Collins 2000; Pogacic et al. 2000; Fu and Collins 2003).
Regions of TER flanking the H/ACA motif then recruit
telomerase reverse transcriptase (TERT) to generate an
active enzyme (Mitchell and Collins 2000; Chen and
Greider 2004). Most human somatic cells accumulate
TER but not TERT and correspondingly lose telomere
length with proliferation, until a defect in telomere
structure triggers apoptosis or cellular senescence. Only
a few human cell types are thought to activate telomer-
ase for telomere elongation, including cells in the germ-
line, rapidly dividing epithelial and lymphoid progenitor
cells and most cancers (Collins and Mitchell 2002; For-
syth et al. 2002; Wong and Collins 2003). Normal human
somatic cells only transiently activate telomerase, but
studies in cultured cells indicate that even transient
telomerase activation can dramatically extend prolifera-
tive capacity (Steinert et al. 2000).
The defective cellular process underlying bone mar-
row failure in X-linked DC remains controversial.
X-linked DC patient lymphoblasts and fibroblasts harbor
much shorter telomeres and lower TER levels than the
same cell types isolated from unaffected carriers of dis-
ease (Mitchell et al. 1999). Additional studies using pe-
ripheral blood mononuclear cells support the generality
of short telomeres and reduced TER as hallmarks of
X-linked DC (Vulliamy et al. 2001b; Wong et al. 2004).
Also, heterozygous expression of truncated or altered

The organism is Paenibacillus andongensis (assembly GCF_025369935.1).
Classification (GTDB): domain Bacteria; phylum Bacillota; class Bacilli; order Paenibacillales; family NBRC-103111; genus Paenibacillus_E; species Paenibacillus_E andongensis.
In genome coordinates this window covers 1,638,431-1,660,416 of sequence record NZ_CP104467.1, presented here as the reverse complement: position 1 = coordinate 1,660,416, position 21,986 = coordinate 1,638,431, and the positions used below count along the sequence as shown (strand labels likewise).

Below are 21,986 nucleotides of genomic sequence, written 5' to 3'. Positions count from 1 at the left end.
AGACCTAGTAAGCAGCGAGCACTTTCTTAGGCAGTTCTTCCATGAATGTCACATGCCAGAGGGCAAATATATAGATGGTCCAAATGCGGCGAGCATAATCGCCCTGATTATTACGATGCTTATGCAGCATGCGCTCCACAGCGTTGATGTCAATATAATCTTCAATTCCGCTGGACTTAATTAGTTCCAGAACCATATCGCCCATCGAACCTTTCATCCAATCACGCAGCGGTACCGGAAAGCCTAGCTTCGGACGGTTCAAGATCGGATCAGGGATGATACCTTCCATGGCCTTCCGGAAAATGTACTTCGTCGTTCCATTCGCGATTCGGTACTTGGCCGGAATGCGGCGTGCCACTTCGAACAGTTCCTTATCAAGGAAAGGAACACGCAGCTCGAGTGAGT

TER can lead to AD inheritance of DC (Vulliamy et al.
2001a, 2006). These observations suggest that DC arises
from a partial loss of telomerase function. However,
previous studies stop short of addressing whether a
modest reduction in TER actually compromises telo-
merase function on telomere substrates. Indeed, TERT
rather than TER is generally considered to be limiting
for telomerase activation in human somatic tissues.
Even in human cancer cells, disruption of one copy of the
TERT gene is sufficient to impose telomere shortening
(Hauguel and Bunz 2003).
X-linked DC has also been attributed to a defect in
ribosome biogenesis (Ruggero et al. 2003; Meier 2005;
Yoon et al. 2006). Support for this hypothesis derives
mainly from a proposed mouse model of X-linked DC
(Ruggero et al. 2003), which shows some similarities and
some disparities of phenotype with the human disease
(Bessler et al. 2004). The mouse model was created by
integration of a targeting construct 9 kb downstream
from Dkc1 in the neighboring Mpp1 gene, which reduced
dyskerin mRNA by fourfold (males) or twofold (hetero-
zygous females) in cultured embryo fibroblasts. B-lym-
phocytes from the mouse model have reduced levels of